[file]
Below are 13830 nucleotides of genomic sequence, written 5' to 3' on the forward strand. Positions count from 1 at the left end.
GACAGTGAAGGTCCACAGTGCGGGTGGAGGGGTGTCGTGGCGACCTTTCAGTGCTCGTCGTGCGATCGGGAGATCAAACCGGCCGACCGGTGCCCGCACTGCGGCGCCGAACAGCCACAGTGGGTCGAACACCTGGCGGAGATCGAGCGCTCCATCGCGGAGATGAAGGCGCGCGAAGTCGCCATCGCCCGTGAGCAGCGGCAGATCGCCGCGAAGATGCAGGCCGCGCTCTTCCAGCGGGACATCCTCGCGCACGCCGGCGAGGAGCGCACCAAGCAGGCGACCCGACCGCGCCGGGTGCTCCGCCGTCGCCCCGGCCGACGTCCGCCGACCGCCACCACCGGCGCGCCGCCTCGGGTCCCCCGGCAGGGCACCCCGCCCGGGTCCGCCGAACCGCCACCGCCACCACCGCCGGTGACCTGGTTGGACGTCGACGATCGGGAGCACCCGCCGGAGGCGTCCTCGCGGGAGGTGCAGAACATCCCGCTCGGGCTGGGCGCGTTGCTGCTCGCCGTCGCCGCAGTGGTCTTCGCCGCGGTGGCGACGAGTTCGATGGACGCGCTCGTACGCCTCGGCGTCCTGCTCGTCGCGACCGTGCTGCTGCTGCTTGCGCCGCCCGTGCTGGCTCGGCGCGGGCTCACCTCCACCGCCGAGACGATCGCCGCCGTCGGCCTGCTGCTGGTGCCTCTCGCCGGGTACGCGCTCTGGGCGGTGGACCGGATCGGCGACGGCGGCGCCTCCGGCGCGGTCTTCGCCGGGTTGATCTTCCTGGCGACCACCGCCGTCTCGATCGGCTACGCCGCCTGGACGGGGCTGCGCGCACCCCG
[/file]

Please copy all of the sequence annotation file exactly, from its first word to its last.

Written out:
Below are 13830 nucleotides of genomic sequence, written 5' to 3' on the forward strand. Positions count from 1 at the left end.
GACAGTGAAGGTCCACAGTGCGGGTGGAGGGGTGTCGTGGCGACCTTTCAGTGCTCGTCGTGCGATCGGGAGATCAAACCGGCCGACCGGTGCCCGCACTGCGGCGCCGAACAGCCACAGTGGGTCGAACACCTGGCGGAGATCGAGCGCTCCATCGCGGAGATGAAGGCGCGCGAAGTCGCCATCGCCCGTGAGCAGCGGCAGATCGCCGCGAAGATGCAGGCCGCGCTCTTCCAGCGGGACATCCTCGCGCACGCCGGCGAGGAGCGCACCAAGCAGGCGACCCGACCGCGCCGGGTGCTCCGCCGTCGCCCCGGCCGACGTCCGCCGACCGCCACCACCGGCGCGCCGCCTCGGGTCCCCCGGCAGGGCACCCCGCCCGGGTCCGCCGAACCGCCACCGCCACCACCGCCGGTGACCTGGTTGGACGTCGACGATCGGGAGCACCCGCCGGAGGCGTCCTCGCGGGAGGTGCAGAACATCCCGCTCGGGCTGGGCGCGTTGCTGCTCGCCGTCGCCGCAGTGGTCTTCGCCGCGGTGGCGACGAGTTCGATGGACGCGCTCGTACGCCTCGGCGTCCTGCTCGTCGCGACCGTGCTGCTGCTGCTTGCGCCGCCCGTGCTGGCTCGGCGCGGGCTCACCTCCACCGCCGAGACGATCGCCGCCGTCGGCCTGCTGCTGGTGCCTCTCGCCGGGTACGCGCTCTGGGCGGTGGACCGGATCGGCGACGGCGGCGCCTCCGGCGCGGTCTTCGCCGGGTTGATCTTCCTGGCGACCACCGCCGTCTCGATCGGCTACGCCGCCTGGACGGGGCTGCGCGCACCCCG